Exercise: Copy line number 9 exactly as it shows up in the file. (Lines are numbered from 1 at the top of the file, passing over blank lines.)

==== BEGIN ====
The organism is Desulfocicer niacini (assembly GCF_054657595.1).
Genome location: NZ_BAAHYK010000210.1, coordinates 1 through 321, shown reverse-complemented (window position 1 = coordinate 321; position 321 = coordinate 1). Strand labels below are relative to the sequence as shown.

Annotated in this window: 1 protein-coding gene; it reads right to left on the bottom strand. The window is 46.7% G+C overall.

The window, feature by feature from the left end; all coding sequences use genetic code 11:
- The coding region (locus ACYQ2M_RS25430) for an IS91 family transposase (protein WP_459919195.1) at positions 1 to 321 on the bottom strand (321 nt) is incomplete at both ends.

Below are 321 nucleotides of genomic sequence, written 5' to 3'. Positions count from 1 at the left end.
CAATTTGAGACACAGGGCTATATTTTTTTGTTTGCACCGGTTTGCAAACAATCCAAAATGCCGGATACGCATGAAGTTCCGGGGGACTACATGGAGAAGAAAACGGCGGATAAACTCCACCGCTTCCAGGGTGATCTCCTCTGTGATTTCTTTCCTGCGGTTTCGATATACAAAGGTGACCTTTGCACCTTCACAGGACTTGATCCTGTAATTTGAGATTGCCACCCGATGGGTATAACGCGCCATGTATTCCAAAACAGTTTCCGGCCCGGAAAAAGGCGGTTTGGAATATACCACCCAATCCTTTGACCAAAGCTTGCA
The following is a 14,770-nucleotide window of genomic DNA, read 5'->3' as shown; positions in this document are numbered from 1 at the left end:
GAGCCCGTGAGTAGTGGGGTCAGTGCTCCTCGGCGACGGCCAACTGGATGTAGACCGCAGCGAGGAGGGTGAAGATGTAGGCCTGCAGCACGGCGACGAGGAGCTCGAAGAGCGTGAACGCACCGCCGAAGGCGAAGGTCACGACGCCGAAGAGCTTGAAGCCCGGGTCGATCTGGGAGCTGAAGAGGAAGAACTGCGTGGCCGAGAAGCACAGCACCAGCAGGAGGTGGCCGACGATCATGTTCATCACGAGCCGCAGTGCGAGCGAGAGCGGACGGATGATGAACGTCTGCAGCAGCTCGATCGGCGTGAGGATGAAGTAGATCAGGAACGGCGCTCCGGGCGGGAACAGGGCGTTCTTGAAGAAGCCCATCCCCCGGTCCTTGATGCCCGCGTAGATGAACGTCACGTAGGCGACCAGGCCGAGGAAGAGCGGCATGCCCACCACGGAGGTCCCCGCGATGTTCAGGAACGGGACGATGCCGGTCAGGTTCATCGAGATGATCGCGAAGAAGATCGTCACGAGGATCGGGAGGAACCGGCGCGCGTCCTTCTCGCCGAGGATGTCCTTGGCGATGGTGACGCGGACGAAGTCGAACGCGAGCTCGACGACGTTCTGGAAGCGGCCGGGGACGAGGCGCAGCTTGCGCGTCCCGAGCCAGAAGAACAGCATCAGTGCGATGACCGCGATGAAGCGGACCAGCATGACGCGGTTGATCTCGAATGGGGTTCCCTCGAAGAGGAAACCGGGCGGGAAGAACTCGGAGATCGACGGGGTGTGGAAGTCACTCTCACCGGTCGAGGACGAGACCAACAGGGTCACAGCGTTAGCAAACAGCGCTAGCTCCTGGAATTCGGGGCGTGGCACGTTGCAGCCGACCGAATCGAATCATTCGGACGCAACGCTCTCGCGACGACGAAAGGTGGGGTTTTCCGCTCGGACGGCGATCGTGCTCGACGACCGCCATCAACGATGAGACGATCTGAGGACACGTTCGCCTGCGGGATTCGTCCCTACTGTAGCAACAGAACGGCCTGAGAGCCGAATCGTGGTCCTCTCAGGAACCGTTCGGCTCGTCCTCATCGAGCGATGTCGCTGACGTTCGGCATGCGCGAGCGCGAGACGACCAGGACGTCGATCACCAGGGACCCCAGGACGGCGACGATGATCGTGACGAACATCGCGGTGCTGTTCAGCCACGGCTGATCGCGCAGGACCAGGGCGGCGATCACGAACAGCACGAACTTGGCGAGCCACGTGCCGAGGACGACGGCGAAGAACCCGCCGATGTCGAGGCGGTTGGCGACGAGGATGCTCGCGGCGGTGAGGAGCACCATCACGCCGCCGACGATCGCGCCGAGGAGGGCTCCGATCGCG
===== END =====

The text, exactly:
GAGCCCGTGAGTAGTGGGGTCAGTGCTCCTCGGCGACGGCCAACTGGATGTAGACCGCAGCGAGGAGGGTGAAGATGTAGGCCTGCAGCACGGCGACGAGGAGCTCGAAGAGCGTGAACGCACCGCCGAAGGCGAAGGTCACGACGCCGAAGAGCTTGAAGCCCGGGTCGATCTGGGAGCTGAAGAGGAAGAACTGCGTGGCCGAGAAGCACAGCACCAGCAGGAGGTGGCCGACGATCATGTTCATCACGAGCCGCAGTGCGAGCGAGAGCGGACGGATGATGAACGTCTGCAGCAGCTCGATCGGCGTGAGGATGAAGTAGATCAGGAACGGCGCTCCGGGCGGGAACAGGGCGTTCTTGAAGAAGCCCATCCCCCGGTCCTTGATGCCCGCGTAGATGAACGTCACGTAGGCGACCAGGCCGAGGAAGAGCGGCATGCCCACCACGGAGGTCCCCGCGATGTTCAGGAACGGGACGATGCCGGTCAGGTTCATCGAGATGATCGCGAAGAAGATCGTCACGAGGATCGGGAGGAACCGGCGCGCGTCCTTCTCGCCGAGGATGTCCTTGGCGATGGTGACGCGGACGAAGTCGAACGCGAGCTCGACGACGTTCTGGAAGCGGCCGGGGACGAGGCGCAGCTTGCGCGTCCCGAGCCAGAAGAACAGCATCAGTGCGATGACCGCGATGAAGCGGACCAGCATGACGCGGTTGATCTCGAATGGGGTTCCCTCGAAGAGGAAACCGGGCGGGAAGAACTCGGAGATCGACGGGGTGTGGAAGTCACTCTCACCGGTCGAGGACGAGACCAACAGGGTCACAGCGTTAGCAAACAGCGCTAGCTCCTGGAATTCGGGGCGTGGCACGTTGCAGCCGACCGAATCGAATCATTCGGACGCAACGCTCTCGCGACGACGAAAGGTGGGGTTTTCCGCTCGGACGGCGATCGTGCTCGACGACCGCCATCAACGATGAGACGATCTGAGGACACGTTCGCCTGCGGGATTCGTCCCTACTGTAGCAACAGAACGGCCTGAGAGCCGAATCGTGGTCCTCTCAGGAACCGTTCGGCTCGTCCTCATCGAGCGATGTCGCTGACGTTCGGCATGCGCGAGCGCGAGACGACCAGGACGTCGATCACCAGGGACCCCAGGACGGCGACGATGATCGTGACGAACATCGCGGTGCTGTTCAGCCACGGCTGATCGCGCAGGACCAGGGCGGCGATCACGAACAGCACGAACTTGGCGAGCCACGTGCCGAGGACGACGGCGAAGAACCCGCCGATGTCGAGGCGGTTGGCGACGAGGATGCTCGCGGCGGTGAGGAGCACCATCACGCCGCCGACGATCGCGCCGAGGAGGGCTCCGATCGCG